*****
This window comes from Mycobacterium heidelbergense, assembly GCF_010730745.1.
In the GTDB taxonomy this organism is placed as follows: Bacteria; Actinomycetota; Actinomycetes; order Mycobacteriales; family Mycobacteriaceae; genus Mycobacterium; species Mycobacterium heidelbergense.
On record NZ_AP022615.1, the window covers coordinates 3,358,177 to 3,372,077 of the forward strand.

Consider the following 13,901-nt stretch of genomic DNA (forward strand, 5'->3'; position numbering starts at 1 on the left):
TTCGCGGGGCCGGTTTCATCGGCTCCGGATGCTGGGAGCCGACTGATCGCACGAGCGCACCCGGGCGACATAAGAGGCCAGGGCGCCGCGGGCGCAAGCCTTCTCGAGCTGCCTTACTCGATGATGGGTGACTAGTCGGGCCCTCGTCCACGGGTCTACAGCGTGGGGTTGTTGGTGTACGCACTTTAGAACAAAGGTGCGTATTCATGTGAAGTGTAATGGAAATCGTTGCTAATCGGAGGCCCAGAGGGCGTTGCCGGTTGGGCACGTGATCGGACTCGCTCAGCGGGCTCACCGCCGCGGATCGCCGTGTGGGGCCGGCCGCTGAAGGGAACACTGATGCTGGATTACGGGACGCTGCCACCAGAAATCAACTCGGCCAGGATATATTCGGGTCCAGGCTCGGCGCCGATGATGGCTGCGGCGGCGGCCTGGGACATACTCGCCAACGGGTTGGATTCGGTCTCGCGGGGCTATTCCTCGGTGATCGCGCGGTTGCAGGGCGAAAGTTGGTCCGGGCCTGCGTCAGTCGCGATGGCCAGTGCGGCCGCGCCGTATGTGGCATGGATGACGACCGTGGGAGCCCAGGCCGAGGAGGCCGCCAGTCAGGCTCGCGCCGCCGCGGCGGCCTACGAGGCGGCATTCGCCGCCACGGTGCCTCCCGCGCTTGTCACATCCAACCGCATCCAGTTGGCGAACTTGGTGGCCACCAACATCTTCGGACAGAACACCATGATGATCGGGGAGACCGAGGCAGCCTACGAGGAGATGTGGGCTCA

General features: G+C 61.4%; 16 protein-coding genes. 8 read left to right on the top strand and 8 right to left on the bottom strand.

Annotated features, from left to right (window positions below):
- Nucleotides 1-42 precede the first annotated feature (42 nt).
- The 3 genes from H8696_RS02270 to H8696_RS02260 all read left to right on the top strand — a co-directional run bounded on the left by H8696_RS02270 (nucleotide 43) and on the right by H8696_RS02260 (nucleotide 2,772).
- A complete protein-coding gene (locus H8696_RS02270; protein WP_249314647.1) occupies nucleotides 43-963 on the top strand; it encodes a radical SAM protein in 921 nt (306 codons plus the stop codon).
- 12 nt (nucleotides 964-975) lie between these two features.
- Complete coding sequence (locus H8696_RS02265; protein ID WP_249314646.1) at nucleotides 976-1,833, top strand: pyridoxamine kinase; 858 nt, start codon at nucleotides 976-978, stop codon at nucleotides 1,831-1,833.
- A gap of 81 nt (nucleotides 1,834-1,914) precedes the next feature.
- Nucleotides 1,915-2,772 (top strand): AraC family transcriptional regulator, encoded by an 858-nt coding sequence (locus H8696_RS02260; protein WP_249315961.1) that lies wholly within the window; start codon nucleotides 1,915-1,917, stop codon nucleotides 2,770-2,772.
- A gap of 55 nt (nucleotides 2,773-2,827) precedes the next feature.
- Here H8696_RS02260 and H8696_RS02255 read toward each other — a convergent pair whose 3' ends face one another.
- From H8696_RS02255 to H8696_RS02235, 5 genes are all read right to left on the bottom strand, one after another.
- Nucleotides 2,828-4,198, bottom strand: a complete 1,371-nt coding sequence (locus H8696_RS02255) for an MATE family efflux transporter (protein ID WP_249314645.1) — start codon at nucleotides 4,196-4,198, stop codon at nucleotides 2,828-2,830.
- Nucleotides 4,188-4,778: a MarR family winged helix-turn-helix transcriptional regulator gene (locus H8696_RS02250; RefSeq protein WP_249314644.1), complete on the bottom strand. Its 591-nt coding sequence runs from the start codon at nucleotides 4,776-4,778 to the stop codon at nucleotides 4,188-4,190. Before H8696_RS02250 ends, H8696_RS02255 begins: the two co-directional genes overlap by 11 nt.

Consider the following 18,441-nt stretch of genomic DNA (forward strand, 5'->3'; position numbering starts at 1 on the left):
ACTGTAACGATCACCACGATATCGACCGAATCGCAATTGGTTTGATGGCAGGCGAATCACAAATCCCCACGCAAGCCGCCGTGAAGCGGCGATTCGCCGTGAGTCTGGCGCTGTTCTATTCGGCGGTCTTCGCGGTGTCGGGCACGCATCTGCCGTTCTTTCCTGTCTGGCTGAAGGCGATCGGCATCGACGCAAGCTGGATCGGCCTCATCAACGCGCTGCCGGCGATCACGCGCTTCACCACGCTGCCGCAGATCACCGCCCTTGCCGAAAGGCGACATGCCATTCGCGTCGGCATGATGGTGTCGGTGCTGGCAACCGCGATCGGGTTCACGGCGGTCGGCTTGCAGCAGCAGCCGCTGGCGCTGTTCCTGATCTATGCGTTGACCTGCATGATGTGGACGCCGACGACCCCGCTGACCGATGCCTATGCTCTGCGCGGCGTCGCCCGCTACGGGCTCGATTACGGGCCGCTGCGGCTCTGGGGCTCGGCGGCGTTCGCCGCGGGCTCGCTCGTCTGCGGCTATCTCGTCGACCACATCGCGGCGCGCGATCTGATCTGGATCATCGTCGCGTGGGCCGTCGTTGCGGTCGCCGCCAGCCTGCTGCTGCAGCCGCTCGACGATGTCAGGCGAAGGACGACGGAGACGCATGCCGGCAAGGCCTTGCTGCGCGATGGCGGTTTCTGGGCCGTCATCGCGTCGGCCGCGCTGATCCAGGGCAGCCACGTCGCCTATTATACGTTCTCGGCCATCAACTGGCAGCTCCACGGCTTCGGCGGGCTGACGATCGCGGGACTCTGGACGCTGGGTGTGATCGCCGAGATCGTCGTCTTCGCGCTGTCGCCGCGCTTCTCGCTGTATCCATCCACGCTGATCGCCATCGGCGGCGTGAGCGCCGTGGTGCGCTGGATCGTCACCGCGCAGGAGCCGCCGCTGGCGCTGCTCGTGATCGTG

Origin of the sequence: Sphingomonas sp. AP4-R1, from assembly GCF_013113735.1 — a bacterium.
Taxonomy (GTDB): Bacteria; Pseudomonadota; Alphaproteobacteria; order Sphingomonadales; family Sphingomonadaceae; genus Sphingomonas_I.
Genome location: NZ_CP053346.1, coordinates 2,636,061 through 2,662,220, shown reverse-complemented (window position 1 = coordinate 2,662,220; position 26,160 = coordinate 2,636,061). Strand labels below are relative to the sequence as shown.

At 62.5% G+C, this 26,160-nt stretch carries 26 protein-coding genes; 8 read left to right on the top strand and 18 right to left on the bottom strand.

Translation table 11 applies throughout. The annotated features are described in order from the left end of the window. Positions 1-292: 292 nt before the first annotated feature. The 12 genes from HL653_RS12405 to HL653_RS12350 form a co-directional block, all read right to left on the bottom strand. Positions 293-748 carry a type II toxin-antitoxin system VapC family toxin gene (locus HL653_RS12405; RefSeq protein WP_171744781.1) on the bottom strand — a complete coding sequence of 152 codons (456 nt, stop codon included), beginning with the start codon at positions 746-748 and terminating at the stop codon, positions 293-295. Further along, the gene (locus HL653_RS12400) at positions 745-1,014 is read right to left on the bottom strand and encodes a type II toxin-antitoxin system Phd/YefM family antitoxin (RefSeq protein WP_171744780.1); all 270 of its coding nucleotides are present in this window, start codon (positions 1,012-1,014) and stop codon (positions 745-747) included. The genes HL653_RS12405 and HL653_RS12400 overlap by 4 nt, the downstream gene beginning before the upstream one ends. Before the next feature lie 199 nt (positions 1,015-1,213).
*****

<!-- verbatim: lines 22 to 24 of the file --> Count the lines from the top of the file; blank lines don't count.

Origin of the sequence: Sphingomonas sp. AP4-R1, from assembly GCF_013113735.1 — a bacterium.
Taxonomy (GTDB): Bacteria; Pseudomonadota; Alphaproteobacteria; order Sphingomonadales; family Sphingomonadaceae; genus Sphingomonas_I.
Genome location: NZ_CP053346.1, coordinates 2,636,061 through 2,662,220, shown reverse-complemented (window position 1 = coordinate 2,662,220; position 26,160 = coordinate 2,636,061). Strand labels below are relative to the sequence as shown.